To the angel of the church of Southern Hills write…. What would Jesus’ next words be to us as a church? I have been challenged by this thought in recent months after reading the book of Revelation. For a book so often thought of for its complexity and shrouded prophecy, I believe we Christ followers may fail to realize the blunt clarity of the first three chapters. We seem to read through them, looking forward to the drama of the later chapters and do not pause to truly consider these chapters which contain the personal letters sent, from Jesus Himself, to seven different churches. What would Jesus write to us specifically at Southern Hills (or fill in any church name)?   In these letters we call the Book of Revelation, Jesus describes Himself differently at each letter’s beginning and the reaction He intends to invoke from each church.  Read for yourself and observe the uniqueness of each letter, but in each one, His intent is crystal clear: the message matters to Christ, and we are …

Exposed Disobedience, Timely Parenting, and Authentic Repentance

Parenting isn’t easy. Countless times,  I have found myself frustrated when the boys disobey. Let’s be honest, with a 5-year-old son and almost 4-year-old son, disobedience is a common occurrence.  Often it seems as though there is a streak of disobedience. No matter how many times we tell the boys not to do something, they do it anyway. It’s really a pain (sometimes I wonder if the troublesome thorn in Paul’s flesh was a secret kid he didn’t tell us about… maybe his son’s name was Thorn). However, there are times God uses my own mouth when speaking to my boys about obedience to speak directly to my heart. A few weeks ago, I had to discipline Liam for disobeying. It was one of those times when speaking softly didn’t work so well so I pulled out the stern, from the chest, oh-junk-I-better-listen-cuz-daddy-ain’t-playin’ kind of voice. Now I had his attention. I don’t remember what it was about, but after I said what I had to say, Liam said, “But I love you, daddy.” “I love …

Distracted by Spiritual Fat and a Host of Parasites

Florence Chadwick, according to Leadership Journal, was a brave and strong young lady. She waded into the cold waters of the Pacific Ocean on a July morning in 1952, to do something no woman had ever done—swim the twenty-six mile stretch of water between Catalina Island and the California coast. She was a veteran of long-distance swimming, but that July swim in the Pacific presented come terrific challenges: sharks were trailing her and had to be driven off several times. A fog then settled on the channel. Florence swam for fifteen hours before taking her last stroke. She was tired, cold, and discouraged. And she couldn’t see the shoreline. Shortly after being dragged into the boat it was discovered that Florence was less than a mile from the shoreline. Florence failed her challenge because she lost sight of the goal. As followers of Jesus, we have a goal set before us—being made into the likeness of Jesus (see Romans 8:29, 2 Corinthians 3:18). All-too-often, I get distracted and lose sight of the goal. God knows this tendency is …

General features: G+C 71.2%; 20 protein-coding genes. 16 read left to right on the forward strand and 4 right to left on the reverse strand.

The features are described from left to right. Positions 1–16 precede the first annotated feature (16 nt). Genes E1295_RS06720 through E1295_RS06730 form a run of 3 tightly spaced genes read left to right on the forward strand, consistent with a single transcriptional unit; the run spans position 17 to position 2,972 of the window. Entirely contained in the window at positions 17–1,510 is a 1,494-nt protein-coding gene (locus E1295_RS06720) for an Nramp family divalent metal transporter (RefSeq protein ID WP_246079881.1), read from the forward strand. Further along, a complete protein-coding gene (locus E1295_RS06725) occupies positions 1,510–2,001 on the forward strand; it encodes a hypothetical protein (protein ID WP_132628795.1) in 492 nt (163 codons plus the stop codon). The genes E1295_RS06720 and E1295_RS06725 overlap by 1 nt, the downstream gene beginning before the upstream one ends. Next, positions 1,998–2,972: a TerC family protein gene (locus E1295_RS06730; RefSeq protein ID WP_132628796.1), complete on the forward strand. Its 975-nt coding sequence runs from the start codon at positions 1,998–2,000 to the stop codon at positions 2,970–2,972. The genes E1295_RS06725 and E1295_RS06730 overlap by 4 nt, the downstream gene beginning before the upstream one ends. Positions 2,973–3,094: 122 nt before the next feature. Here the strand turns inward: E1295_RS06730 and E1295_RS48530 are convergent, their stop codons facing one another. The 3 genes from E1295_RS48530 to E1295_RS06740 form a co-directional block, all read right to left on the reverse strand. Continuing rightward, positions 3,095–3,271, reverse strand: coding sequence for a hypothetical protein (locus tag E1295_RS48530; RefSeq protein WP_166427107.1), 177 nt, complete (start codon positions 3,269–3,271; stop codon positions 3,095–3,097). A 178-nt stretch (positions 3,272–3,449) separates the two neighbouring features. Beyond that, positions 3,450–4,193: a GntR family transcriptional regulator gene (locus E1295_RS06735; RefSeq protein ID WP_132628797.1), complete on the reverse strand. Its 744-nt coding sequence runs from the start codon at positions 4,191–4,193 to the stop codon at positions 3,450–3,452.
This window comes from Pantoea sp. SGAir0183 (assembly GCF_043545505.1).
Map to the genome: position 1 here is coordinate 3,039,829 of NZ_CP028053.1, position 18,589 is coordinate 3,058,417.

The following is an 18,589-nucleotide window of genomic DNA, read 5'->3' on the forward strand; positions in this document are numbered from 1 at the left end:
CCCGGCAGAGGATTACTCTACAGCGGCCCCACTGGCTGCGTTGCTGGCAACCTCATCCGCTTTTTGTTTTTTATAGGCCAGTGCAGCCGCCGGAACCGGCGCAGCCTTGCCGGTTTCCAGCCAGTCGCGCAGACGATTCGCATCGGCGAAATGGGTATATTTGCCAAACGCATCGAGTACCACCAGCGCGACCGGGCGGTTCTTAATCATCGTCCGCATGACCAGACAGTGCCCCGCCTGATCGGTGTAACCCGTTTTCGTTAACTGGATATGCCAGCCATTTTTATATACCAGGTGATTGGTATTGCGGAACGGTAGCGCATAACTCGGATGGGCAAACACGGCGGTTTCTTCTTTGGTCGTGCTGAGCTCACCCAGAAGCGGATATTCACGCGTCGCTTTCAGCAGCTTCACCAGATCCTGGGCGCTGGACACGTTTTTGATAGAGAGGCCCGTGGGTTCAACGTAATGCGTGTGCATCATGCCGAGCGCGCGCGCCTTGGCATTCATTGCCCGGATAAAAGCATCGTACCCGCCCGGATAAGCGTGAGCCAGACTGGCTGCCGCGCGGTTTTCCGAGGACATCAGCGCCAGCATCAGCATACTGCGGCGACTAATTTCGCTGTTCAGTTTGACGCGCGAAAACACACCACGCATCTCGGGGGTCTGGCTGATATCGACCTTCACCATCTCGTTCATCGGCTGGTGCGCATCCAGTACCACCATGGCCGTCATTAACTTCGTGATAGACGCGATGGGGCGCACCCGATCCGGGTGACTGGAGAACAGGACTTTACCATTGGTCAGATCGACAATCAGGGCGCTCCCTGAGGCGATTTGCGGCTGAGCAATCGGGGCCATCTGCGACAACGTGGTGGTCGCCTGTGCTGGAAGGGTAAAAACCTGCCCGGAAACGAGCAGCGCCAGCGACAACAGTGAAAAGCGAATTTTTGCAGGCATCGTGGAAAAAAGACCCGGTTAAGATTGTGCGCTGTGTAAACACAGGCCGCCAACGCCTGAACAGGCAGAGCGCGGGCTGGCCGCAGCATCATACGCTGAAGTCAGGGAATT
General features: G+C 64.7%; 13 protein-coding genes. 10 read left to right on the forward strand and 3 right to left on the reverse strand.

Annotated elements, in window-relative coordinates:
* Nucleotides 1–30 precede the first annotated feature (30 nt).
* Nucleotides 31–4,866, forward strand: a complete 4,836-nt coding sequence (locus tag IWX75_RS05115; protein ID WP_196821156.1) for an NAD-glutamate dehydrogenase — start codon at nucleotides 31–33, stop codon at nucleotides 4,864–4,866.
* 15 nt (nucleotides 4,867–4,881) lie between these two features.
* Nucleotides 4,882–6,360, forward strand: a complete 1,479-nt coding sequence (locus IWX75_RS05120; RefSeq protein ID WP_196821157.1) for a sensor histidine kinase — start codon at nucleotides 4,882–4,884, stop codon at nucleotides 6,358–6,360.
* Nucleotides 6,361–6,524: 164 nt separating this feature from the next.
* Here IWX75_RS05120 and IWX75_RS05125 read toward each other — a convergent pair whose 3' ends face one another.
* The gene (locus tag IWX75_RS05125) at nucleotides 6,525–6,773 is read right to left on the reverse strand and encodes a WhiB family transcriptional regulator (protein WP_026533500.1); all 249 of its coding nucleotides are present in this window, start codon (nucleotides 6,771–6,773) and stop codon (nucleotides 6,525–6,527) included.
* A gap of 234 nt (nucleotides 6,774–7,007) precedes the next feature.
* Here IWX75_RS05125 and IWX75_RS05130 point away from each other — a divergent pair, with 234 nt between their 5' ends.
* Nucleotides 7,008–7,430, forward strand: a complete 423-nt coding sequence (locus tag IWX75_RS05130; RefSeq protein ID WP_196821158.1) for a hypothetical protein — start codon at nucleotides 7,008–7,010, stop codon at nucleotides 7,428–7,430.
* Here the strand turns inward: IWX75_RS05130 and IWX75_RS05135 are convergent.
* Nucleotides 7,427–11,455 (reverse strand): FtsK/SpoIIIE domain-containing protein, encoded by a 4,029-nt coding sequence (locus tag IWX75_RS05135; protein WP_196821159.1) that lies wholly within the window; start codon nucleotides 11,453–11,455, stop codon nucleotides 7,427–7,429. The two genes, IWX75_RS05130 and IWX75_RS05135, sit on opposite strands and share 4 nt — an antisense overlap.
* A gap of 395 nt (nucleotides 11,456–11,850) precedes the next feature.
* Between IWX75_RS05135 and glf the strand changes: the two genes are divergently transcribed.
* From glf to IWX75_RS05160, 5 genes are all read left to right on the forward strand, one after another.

Is Your Faith Authentic in a Season of Masks?

-written by Kyndel Pirkle For the past couple of weeks at school, we have been dressing up. From cowboys to crazy Hawaiian shirts; my personal favorite was pajama day. Halloween will be no different. I love dressing up and seeing all the different creative costumes and the face make-up that creeps me out, but can’t take my eyes away from it. Kids and adults alike will take this holiday as an opportunity to dress up as that one thing they resonate with. Halloween is fun because we get to look like someone else for the night. We get to wear clothes that would normally have people staring holes through us and make-up that distorts our faces. We put on masks that hide who we really are. This is often what we do when we put on our happy “I’m blessed” Christian face, even though we are the same sinful human on the inside. Our human nature is obsessed with covering up flaws and correcting bad behavior, but as we have read and heard, Christ is in the …

Are You Ashamed of Your Fear?

-written by Joe Bradley Recently I talked with my boss about the culture around most workplaces.  She brought up the fact that many times people operate out of shame and fear.  When a mistake happens the first reaction is to cover it up rather than trying to fix what caused it in the first place.  People are ashamed that they made a mistake and out of that shame grows fear that someone will find out about it.  One of her biggest desires for our workplace is to cultivate an atmosphere where people aren’t afraid to own up to their mistakes and help to make the process better for everyone. This conversation made me take a step back and think about, not just my life at work, but my life in general.  I’m honestly afraid of my shame.  It’s something that is very hard for me to think about, much less write about.  I don’t like being wrong.  I don’t like messing up.  But more than that, I don’t like for other people to know about it. So when I …